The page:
I was reading an article a few days ago which asserted that emerging markets equities were overvalued because they were trading at an average of 2.3x book value vs. an average of 1.8x book for stocks in developed markets.
What does this mean? Is the argument a reasonable one?
I’m going to cover this topic in two posts. This one will outline what book value is and the sorts of circumstances where I think it’s useful. In the second post, I’ll talk about situations where book value is more problematic as a value indicator.
What “book value” is
“Book value” is the value of the shareholders’ investment in a company as shown on the company’s official records, or “books”.
For reporting the condition of their client companies to stockholders, accountants produce three basic records:
the balance sheet,
the income statement and
the cash flow statement.
Book value comes from the balance sheet.
The balance sheet has two sides. The entries on each side add up to the same number, or “balance” with each other. One side lists everything the company owns, from cash, to inventory and receivables, to plant and equipment. The other has liabilities–loans, preferred stock, credit extended by suppliers and anything else the company owes to others–plus common shareholders’ equity. Book value is what’s left after subtracting liabilities from assets. It’s another name for shareholders’ equity.
Why it’s useful
Book value is a very basic and traditional measure of value. It functions in several ways:
1. liquidation value. If we assume that the accounting statements are accurate, book value per share is the amount that stockholders would receive if the company’s assets were sold in an orderly way, liability holders paid back, and the remainder distributed to owners. A company whose stock trades at a steep discount to book value is, at least in theory, under threat of being taken over and liquidated, if its results can’t be improved by the new owners.
2. a shorthand way of assessing management’s capabilities. In combination with profit data, we can use book value to calculate ratios like return on capital (annual profit/debt + book value) or return on equity (annual profit/book value). Years and years of all the data needed for these calculations are available in databases, so companies can be screened and compared very easily. Comparison can either be across a universe of stocks or for a single company over different periods of time.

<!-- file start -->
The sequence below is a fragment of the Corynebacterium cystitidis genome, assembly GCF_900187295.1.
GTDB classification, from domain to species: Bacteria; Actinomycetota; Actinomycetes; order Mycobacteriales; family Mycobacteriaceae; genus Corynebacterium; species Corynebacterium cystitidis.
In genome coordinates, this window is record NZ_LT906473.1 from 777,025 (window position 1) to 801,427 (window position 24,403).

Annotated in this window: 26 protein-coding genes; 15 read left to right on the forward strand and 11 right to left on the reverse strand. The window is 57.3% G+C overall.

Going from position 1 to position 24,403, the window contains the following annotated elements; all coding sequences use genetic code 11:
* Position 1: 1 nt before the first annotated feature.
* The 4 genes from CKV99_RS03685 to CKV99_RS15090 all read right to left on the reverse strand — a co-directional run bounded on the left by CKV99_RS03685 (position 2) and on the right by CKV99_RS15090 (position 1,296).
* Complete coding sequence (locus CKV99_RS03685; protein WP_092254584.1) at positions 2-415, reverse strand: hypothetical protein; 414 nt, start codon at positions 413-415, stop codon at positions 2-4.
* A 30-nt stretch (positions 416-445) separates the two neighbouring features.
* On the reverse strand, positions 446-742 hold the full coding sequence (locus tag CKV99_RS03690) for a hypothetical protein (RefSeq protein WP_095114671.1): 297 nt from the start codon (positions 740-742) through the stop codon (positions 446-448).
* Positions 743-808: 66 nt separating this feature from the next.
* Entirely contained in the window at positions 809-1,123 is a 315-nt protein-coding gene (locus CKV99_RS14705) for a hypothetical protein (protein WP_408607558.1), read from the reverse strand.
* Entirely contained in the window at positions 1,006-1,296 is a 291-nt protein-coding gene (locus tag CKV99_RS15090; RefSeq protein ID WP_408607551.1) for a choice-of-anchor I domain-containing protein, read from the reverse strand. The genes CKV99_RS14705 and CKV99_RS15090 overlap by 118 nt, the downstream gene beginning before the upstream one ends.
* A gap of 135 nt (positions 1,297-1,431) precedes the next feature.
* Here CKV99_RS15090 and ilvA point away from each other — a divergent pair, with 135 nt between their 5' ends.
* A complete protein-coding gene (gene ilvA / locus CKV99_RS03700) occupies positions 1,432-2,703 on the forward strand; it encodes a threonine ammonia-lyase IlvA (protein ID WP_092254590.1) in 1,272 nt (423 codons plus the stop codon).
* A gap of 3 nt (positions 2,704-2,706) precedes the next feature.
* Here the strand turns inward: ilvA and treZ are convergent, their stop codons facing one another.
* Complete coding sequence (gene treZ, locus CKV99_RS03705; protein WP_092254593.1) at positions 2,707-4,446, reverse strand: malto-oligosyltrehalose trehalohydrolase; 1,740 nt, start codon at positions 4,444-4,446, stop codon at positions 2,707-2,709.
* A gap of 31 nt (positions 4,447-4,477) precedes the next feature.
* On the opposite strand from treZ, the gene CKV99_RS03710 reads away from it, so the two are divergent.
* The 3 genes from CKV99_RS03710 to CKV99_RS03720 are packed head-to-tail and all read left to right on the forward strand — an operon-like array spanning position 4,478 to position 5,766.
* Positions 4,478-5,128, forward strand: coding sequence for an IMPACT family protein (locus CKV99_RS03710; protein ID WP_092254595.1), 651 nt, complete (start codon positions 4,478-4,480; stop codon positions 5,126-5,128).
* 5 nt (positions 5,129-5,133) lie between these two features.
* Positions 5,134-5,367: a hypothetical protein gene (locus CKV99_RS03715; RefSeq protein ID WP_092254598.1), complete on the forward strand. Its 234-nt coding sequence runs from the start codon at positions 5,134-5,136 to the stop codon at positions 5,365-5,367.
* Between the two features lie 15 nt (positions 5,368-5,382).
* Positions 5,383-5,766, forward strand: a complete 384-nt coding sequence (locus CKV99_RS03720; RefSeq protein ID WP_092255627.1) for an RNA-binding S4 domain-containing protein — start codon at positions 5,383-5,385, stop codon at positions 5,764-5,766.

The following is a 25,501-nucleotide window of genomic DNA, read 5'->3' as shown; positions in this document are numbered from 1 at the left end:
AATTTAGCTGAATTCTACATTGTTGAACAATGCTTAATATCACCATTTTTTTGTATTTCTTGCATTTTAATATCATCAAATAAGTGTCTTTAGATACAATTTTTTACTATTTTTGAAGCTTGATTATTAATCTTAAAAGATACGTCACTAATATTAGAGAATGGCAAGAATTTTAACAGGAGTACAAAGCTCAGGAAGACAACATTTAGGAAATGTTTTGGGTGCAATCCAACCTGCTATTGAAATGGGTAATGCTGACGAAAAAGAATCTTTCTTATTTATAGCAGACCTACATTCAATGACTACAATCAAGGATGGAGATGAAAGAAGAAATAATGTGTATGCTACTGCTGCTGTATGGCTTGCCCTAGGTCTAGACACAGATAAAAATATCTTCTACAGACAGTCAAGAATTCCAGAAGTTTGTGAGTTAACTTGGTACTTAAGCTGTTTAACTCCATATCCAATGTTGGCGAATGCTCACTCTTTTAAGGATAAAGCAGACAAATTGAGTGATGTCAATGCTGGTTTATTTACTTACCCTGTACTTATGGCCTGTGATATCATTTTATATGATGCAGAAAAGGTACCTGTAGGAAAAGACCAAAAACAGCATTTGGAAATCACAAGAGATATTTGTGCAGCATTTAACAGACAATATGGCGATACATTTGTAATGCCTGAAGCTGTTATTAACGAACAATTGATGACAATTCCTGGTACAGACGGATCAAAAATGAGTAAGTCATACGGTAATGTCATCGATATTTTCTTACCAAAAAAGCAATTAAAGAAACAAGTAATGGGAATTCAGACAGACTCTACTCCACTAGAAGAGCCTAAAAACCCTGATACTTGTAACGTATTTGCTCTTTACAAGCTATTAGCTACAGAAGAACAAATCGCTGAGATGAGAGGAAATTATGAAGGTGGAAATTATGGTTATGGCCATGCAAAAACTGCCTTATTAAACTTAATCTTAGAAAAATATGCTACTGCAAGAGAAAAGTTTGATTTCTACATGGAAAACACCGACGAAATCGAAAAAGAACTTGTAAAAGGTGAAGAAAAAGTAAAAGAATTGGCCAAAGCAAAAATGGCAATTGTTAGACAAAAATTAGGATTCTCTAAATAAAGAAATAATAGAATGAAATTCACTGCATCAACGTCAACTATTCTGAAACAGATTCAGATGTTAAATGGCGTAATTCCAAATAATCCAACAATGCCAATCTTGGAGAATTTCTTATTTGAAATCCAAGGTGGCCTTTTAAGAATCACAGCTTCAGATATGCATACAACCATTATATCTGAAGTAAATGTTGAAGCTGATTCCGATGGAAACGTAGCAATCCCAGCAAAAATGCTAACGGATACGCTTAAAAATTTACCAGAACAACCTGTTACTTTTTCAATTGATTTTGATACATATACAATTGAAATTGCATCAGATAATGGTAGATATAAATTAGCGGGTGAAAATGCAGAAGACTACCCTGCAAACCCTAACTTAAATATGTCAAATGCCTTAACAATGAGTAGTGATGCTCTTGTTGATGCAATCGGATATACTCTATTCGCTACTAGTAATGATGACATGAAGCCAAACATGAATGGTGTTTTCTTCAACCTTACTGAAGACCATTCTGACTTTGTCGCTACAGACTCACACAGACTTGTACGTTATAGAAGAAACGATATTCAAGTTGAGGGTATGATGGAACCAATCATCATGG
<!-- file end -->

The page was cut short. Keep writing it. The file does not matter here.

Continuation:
If we assume that the specific assets a company owns don’t carry with them a unique advantage over competitors, then variations in return on capital across an industry are most likely due to differences in management quality. If the analysis is confined to a single industry, the highest results can at least show what returns can be achieved by strong management–and therefore what improvements are possible among laggards.
3. a guide to stock market valuation. Another way of looking at book value is that it’s what it would cost to reconstitute a given company by buying similar assets and taking on similar liabilities. By this measure, a stock trading at a discount to book value should be cheap. Conversely, a stock trading at a premium to book should be expensive. One of the rules Benjamin Graham, the father of value investing in the US, used to use was that a stock was potentially attractive if it traded at below 2/3 of book value.
A corollary of #1 and #2 is that a company whose stock is trading at, say, 2x book because returns are very high is likely creating an artificially high pricing umbrella which will draw competitors to the industry, eventually undercutting the “expensive” firm’s profits.
Because you’re only looking a one simple variable, it’s possible to screen large numbers of companies in an instant, as well as to compare firms in different industries with one another.
Advocates would also argue (this is not a majority view, however) that there’s no chance of being seduced into buying overvalued stocks by smooth-talking managements with fancy powerpoint presentations. You’re dealing with hard, cold facts–the numbers.
What you need to believe
The basic assumptions you make when using book value as a tool are:
1. when a company buys long-lived assets like property, plant and equipment, or makes a long-term investment in another company, it basically gets its money’s worth–in other words, the purchase price recorded is a fair assessment of value,
2. while there may be differences in the bells and whistles decorating a given factory or the manufacturing equipment located inside, these assets are functionally equivalent to superficially different assets competitors may hold–so a comparison of carrying values is legitimate,